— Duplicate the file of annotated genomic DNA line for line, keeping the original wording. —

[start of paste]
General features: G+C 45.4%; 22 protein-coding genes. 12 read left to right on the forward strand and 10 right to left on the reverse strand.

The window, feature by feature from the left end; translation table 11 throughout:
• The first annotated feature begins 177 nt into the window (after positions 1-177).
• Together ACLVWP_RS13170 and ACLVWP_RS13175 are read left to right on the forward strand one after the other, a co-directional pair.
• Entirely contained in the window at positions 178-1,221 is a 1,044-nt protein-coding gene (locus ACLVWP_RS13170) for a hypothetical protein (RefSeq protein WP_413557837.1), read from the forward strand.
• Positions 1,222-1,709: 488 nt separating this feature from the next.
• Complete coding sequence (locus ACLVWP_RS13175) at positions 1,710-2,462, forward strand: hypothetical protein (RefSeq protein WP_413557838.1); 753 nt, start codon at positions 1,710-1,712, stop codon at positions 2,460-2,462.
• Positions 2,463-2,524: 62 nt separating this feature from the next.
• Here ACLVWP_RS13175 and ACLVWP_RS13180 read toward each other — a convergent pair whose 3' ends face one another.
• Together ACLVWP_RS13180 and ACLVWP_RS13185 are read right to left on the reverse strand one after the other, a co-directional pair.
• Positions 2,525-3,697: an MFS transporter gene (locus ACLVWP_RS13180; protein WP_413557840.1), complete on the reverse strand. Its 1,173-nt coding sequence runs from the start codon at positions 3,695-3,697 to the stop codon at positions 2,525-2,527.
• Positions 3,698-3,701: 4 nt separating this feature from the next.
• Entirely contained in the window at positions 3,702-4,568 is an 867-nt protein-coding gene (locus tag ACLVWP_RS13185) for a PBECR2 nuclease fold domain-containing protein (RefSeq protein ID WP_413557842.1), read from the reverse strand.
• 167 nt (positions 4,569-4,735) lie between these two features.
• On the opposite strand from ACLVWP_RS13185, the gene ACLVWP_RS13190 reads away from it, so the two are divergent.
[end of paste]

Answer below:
General features: G+C 45.4%; 22 protein-coding genes. 12 read left to right on the forward strand and 10 right to left on the reverse strand.

The window, feature by feature from the left end; translation table 11 throughout:
• The first annotated feature begins 177 nt into the window (after positions 1-177).
• Together ACLVWP_RS13170 and ACLVWP_RS13175 are read left to right on the forward strand one after the other, a co-directional pair.
• Entirely contained in the window at positions 178-1,221 is a 1,044-nt protein-coding gene (locus ACLVWP_RS13170) for a hypothetical protein (RefSeq protein WP_413557837.1), read from the forward strand.
• Positions 1,222-1,709: 488 nt separating this feature from the next.
• Complete coding sequence (locus ACLVWP_RS13175) at positions 1,710-2,462, forward strand: hypothetical protein (RefSeq protein WP_413557838.1); 753 nt, start codon at positions 1,710-1,712, stop codon at positions 2,460-2,462.
• Positions 2,463-2,524: 62 nt separating this feature from the next.
• Here ACLVWP_RS13175 and ACLVWP_RS13180 read toward each other — a convergent pair whose 3' ends face one another.
• Together ACLVWP_RS13180 and ACLVWP_RS13185 are read right to left on the reverse strand one after the other, a co-directional pair.
• Positions 2,525-3,697: an MFS transporter gene (locus ACLVWP_RS13180; protein WP_413557840.1), complete on the reverse strand. Its 1,173-nt coding sequence runs from the start codon at positions 3,695-3,697 to the stop codon at positions 2,525-2,527.
• Positions 3,698-3,701: 4 nt separating this feature from the next.
• Entirely contained in the window at positions 3,702-4,568 is an 867-nt protein-coding gene (locus tag ACLVWP_RS13185) for a PBECR2 nuclease fold domain-containing protein (RefSeq protein ID WP_413557842.1), read from the reverse strand.
• 167 nt (positions 4,569-4,735) lie between these two features.
• On the opposite strand from ACLVWP_RS13185, the gene ACLVWP_RS13190 reads away from it, so the two are divergent.